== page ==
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  • Writer's pictureLocal History Collection

The Roslyn Committee for Civil Rights at the March on Washington

Roslyn residents, including members of the Roslyn Committee for Civil Rights, were among the more than one thousand Long Islanders that attended the August 28, 1963 March on Washington for Jobs and Freedom. A major aim of the 1963 March was to secure passage in Congress of President John F. Kennedy’s civil rights legislation. Sponsored by the Long Island Coordinating Committee to March on Washington for Jobs and Freedom, marchers from across the North Shore gathered at Port Washington’s LIRR station to take a 5 AM train into Pennsylvania Station in New York City where they joined other Long Islanders on a 16-car train to Union Station in Washington, DC.


According to an article in the following day’s issue of Newsday,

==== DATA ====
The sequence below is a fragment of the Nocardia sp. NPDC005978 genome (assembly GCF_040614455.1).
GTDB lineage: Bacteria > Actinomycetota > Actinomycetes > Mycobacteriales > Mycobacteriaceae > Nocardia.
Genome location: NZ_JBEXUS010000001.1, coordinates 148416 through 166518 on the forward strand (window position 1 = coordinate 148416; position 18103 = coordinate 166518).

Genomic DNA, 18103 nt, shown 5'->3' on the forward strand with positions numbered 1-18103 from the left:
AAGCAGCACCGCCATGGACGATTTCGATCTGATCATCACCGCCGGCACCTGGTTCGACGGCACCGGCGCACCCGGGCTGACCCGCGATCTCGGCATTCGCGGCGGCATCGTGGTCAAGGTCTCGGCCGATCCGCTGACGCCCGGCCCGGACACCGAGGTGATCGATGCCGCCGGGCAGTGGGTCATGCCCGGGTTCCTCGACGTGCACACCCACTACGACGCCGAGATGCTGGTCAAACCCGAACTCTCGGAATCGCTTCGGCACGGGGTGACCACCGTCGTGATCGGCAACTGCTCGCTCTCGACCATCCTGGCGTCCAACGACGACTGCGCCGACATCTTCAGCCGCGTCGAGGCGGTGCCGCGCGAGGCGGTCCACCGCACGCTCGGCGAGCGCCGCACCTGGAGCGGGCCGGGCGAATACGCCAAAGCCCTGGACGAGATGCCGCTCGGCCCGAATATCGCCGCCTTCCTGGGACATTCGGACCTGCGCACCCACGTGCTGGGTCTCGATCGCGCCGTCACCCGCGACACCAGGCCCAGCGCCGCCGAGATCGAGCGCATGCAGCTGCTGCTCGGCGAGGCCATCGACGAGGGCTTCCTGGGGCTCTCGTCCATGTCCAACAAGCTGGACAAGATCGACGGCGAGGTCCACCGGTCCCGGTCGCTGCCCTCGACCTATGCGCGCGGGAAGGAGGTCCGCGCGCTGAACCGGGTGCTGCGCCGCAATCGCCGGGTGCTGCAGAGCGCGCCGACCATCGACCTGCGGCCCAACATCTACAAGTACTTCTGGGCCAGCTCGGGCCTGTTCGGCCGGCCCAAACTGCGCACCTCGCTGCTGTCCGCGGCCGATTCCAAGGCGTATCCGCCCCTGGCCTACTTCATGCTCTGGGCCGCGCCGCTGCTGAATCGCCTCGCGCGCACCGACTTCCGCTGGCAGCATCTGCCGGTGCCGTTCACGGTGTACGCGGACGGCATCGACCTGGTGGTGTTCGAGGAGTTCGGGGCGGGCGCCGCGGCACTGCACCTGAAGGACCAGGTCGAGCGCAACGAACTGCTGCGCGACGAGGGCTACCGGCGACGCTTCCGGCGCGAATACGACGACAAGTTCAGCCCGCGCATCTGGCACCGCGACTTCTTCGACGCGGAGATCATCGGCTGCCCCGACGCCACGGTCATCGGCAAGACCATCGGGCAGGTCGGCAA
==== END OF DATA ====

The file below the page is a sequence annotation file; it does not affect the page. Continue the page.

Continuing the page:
“There seemed to be as many whites as Negroes, and almost as many youngsters as grownups. And grouped around seats or clustered in washrooms, the teenagers gave the train its mood of exhilaration.”

Marching behind a green banner, the “four-block line” walked from the station until they “fused with other people from other states” in the march to the Lincoln Memorial.

The documents in this exhibit album are among those collected by Roy Moger, Roslyn school teacher, author of the book Roslyn Then and Now, and a founder and co-chair of the Roslyn Committee for Civil Rights. Preserved in the Local History Collection’s Roy Moger Papers, these physical objects associated with the March on Washington carry with them the weight of the issues surrounding racism and the systemic oppression of African-American people in the United States. As we commemorate this monumental event in American history, it is important to realize that although 57 years have passed, the fight for civil rights continues out of tragic necessity. By supporting initiatives to educate and inform the public about the institutionalized racism faced by BIPOC each and every day, we put our hopes into the future that this country will one day be worthy of its foundational creed of justice, equality, and freedom for all.

Sources:


Marching LIers Tired but Proud / Harvey Aronson, Newsday (1963)


On Long Island / Harvey Aronson, Newsday (1963)


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